Private security companies have been given a three-months notice to provide the Government with their details.
Failure to which their licenses will not be renewed.
The Interior and coordination Ministry has directed private security providers to prepare themselves for a fresh round of vetting.
The security companies have been directed to file, among other documents, details of their owners and residence, audited books of accounts and a list of foreigners working in the firms and their work permits.
In a press statement issued yesterday, the Government said it was mandatory for all private security providers to be vetted.
Some private security companies have suffered credibility issues after their employees were linked to crime.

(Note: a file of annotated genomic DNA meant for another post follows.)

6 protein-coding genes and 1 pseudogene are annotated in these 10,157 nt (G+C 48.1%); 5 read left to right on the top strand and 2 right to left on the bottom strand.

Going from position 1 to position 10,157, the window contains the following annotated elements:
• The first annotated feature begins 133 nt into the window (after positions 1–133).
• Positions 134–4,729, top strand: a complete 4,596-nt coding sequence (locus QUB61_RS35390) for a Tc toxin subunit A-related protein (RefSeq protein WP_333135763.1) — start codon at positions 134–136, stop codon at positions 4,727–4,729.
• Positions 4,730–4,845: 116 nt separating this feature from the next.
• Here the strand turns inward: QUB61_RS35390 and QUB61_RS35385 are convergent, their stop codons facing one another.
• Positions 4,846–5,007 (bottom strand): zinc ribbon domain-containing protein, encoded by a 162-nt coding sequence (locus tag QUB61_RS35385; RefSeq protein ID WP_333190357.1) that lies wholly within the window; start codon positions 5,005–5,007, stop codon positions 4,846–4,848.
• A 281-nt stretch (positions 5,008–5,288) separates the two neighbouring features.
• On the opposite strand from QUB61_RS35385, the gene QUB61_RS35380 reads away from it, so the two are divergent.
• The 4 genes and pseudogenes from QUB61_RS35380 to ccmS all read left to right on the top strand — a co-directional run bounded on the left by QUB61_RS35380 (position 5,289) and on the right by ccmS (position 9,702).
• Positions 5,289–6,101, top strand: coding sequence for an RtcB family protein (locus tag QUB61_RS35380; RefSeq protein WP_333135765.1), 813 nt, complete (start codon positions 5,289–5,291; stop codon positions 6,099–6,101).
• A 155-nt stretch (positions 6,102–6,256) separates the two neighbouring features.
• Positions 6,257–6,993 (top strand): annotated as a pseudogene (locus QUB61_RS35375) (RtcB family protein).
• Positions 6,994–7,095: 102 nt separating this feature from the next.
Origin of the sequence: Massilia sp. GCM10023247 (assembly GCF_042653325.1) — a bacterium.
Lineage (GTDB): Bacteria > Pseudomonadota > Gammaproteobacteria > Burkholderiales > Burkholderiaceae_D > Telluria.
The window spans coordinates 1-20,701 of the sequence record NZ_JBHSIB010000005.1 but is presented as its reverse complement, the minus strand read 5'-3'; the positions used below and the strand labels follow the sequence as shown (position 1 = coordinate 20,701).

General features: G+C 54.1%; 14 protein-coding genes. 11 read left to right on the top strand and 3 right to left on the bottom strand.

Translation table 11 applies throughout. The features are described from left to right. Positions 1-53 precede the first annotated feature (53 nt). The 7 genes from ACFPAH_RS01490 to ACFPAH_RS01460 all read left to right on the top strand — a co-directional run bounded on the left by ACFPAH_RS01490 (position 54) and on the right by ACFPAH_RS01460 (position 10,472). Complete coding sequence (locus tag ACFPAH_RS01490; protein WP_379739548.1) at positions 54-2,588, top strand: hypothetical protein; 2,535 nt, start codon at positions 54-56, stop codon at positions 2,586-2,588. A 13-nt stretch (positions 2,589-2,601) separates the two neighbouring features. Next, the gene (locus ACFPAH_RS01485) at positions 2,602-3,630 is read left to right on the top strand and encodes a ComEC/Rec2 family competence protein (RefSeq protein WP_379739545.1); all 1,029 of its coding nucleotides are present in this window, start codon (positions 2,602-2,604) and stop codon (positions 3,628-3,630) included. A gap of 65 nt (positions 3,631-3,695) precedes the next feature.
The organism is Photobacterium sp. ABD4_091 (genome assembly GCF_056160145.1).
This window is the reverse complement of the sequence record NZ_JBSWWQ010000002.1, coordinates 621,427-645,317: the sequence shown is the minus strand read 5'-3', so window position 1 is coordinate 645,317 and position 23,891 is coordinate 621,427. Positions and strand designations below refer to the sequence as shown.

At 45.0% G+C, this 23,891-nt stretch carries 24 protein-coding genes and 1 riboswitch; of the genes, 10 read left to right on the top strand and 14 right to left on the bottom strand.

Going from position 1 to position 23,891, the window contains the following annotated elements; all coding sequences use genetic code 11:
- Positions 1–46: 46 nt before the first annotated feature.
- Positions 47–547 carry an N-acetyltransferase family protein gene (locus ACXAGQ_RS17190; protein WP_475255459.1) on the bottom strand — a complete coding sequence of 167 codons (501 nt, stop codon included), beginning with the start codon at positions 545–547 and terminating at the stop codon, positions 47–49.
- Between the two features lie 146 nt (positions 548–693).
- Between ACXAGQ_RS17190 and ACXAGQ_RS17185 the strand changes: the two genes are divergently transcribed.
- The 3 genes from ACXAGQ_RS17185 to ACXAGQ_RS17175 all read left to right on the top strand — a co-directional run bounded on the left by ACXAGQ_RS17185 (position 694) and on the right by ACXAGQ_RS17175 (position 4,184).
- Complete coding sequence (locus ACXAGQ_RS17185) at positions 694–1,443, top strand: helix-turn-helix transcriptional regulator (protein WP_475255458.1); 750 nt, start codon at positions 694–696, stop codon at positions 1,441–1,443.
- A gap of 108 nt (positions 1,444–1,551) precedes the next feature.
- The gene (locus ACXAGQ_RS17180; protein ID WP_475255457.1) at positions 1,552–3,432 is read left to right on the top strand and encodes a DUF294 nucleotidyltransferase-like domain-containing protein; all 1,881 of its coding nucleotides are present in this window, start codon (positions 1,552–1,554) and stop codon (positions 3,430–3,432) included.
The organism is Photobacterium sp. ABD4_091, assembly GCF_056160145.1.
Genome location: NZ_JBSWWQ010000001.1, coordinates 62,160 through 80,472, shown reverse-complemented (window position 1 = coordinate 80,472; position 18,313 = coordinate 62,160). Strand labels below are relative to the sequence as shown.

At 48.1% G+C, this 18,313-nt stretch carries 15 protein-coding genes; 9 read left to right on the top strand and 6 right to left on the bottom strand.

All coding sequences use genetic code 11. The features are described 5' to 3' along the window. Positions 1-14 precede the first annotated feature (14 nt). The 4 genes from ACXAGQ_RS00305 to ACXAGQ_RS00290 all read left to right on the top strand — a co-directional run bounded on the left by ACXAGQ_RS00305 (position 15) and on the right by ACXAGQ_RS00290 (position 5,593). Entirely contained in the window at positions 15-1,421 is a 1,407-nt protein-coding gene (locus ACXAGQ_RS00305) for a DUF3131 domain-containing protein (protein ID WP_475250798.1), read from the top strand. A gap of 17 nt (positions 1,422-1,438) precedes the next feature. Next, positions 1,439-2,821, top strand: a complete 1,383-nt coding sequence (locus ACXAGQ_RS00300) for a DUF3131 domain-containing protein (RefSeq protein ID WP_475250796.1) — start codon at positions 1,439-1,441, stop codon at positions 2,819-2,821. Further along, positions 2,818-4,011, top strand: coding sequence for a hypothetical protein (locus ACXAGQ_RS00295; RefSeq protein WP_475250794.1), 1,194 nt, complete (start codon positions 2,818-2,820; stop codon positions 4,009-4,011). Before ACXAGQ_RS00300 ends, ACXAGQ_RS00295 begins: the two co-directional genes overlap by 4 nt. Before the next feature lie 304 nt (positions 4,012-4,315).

The new directive comes days after the Fred Matiangi-led ministry unveiled new training regulations for people seeking to work as private security workers.
Gone are the days when security firms would pick their staff from the villages and streets, dress them in company uniforms and deploy them to work as watchmen.
The new guidelines envisages that the man or woman opening your gates will no longer be a school dropout of poor etiquettes and public relations, as has been in most cases.
The new syllabus has been developed by a team of security experts, drawn from among other security backgrounds; private sector, National Police Service and National Intelligence.
Learners will underground a 330-hour training that will include units such as a mandatory 18-units course from which written examinations will be administered.
In the spirit of further equipping the guards, the Government had last year announced plans to arm them.
The plans were, however, shelved until a regulatory framework is developed.